Zwick cited "a scarcity of time and dollars" in explaining his decision not to send money to the Alabama Republican. "Roy Moore is unfortunately just not on my radar," he said.
Desperate for fundraising dollars, Moore highlighted his money troubles in a pitch to new donors this week.
His campaign issued a "Defeat the Elite money bomb" on Tuesday declaring that he needed help because his Democratic opponent was outspending him 10-to-1 by one account. The "money bomb" was designed to raise $300,000. Three days later, the appeal had raised less than $65,000, according to the fundraising website on Friday evening.
"I am facing enemy fire from all angles," Moore wrote in the fundraising appeal. "Of course, I refuse to back down or give up — no matter the costs. But resources are limited."
Backed by their fundraising advantage, Democrats have spent far more money on the Alabama Senate contest than Republicans since Moore clinched his party's nomination in late September.
Jones and his allies spent $6.1 million on television and radio advertising between Sept. 26 and Wednesday, according to campaign officials monitoring spending in the race. By contrast, Moore and his allies spent just $1.1 million. The totals include television advertising reserved through Election Day.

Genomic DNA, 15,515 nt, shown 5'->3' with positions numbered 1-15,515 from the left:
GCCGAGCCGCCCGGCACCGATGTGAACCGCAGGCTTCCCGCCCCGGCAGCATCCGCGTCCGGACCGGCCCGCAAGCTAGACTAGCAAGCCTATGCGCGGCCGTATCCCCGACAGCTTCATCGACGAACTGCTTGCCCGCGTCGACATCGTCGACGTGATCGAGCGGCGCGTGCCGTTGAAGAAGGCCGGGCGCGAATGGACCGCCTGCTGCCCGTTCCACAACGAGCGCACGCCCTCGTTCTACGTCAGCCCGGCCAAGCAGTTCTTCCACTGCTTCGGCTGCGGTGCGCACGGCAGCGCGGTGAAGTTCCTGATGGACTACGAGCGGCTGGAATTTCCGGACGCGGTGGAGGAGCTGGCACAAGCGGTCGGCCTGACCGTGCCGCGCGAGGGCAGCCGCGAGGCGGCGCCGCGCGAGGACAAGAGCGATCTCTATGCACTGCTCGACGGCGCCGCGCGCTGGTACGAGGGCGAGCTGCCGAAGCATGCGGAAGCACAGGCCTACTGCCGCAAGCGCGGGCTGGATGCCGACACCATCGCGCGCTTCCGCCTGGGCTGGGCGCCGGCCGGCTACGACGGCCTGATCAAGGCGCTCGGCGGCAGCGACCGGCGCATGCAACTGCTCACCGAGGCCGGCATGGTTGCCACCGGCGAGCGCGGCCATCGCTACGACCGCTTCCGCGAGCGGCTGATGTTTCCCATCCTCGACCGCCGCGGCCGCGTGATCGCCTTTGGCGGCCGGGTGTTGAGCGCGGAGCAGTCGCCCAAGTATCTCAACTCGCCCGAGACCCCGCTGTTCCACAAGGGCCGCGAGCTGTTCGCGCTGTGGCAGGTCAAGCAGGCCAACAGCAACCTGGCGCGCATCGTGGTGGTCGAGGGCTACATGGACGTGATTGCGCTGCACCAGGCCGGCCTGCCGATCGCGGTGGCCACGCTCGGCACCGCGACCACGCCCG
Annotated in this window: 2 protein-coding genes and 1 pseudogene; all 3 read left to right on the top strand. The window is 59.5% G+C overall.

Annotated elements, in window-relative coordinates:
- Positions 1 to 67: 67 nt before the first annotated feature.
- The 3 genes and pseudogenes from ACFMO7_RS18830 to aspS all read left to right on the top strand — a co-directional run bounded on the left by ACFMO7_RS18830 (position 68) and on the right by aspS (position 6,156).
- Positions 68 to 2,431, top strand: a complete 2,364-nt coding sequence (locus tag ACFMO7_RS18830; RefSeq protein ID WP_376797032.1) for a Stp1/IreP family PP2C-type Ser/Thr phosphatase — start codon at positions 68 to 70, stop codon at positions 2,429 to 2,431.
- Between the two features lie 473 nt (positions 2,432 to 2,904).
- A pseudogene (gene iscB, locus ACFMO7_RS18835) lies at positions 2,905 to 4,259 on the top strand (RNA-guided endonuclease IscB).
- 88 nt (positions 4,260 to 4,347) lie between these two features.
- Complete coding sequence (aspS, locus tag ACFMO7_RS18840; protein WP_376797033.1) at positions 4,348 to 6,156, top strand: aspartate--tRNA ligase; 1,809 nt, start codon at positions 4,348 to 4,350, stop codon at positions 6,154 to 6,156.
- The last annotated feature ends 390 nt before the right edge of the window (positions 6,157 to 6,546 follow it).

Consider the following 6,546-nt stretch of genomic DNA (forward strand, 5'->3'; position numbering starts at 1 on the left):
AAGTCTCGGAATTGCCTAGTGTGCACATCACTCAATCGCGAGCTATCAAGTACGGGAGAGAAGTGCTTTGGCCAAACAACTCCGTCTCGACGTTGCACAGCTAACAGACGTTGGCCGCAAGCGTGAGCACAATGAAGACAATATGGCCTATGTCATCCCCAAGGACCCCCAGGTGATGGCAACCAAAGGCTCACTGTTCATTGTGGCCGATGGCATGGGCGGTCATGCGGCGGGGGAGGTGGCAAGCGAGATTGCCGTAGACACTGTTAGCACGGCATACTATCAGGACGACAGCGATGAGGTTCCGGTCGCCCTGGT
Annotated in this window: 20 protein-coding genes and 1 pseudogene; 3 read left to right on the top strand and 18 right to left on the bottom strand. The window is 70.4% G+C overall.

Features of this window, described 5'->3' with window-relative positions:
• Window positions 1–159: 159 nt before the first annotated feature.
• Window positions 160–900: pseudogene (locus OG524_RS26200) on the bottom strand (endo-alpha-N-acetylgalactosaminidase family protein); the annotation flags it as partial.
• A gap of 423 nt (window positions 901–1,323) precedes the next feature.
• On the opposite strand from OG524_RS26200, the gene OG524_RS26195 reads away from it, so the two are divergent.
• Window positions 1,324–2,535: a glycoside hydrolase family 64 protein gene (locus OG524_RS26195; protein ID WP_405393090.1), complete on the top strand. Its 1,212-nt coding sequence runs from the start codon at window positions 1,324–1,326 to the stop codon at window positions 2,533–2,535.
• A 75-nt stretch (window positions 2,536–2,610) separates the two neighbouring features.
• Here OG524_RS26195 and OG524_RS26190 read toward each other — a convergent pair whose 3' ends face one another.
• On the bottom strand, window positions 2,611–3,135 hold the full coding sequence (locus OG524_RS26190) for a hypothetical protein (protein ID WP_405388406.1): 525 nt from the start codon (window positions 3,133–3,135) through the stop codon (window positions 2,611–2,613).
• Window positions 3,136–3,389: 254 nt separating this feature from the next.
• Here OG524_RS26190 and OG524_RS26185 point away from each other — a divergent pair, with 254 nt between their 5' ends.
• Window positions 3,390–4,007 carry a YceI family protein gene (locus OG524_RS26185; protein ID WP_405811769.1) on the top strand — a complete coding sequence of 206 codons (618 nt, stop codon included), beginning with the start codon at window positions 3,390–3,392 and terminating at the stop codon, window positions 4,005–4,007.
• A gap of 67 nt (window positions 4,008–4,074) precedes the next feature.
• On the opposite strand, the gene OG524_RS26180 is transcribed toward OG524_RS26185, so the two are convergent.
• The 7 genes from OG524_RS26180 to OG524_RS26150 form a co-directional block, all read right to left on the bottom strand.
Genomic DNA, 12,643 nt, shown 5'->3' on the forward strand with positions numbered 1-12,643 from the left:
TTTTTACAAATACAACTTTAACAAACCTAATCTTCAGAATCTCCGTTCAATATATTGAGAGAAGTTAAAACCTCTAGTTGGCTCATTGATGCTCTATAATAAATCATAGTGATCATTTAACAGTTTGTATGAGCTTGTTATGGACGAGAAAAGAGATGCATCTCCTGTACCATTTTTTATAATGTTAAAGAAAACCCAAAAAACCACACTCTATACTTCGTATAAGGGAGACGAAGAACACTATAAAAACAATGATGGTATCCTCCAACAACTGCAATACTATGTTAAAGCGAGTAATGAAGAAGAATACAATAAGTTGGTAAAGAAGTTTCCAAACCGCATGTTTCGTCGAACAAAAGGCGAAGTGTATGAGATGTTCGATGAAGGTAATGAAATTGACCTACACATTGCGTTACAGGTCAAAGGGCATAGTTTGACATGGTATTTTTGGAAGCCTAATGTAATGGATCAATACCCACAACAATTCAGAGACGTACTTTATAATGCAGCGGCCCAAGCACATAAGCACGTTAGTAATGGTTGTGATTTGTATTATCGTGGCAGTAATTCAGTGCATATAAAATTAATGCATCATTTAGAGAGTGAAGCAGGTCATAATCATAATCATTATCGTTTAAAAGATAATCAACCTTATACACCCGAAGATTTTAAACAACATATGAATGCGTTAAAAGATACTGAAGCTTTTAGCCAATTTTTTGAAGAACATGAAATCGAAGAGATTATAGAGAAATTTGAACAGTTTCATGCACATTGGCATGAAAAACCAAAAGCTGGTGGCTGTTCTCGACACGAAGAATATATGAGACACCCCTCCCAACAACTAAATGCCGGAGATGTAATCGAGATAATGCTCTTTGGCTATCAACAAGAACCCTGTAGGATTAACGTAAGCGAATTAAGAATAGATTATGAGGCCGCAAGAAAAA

Jones' flood of cash is coming from unusual places in some cases.
California-based Republican strategist Tim Miller, who previously worked for Jeb Bush's presidential bid, made his first-ever donation to a Democrat last week. He gave Jones less than $200, a small but meaningful gift that he promoted on social media, he said.
Nearly 56,000 people liked his tweet, which linked to a Jones' fundraising page, and another 17,000 shared it.
"Given all the re-tweets, I probably raised more money for Doug Jones than I ever raised for Jeb," Miller said. He opposes most of Jones' policies, but called the Democrat "a better option than someone who's a child molester who feels that gays should be in jail."
Associated Press writers Bill Barrow in Atlanta and Zeke Miller in Washington contributed to this report.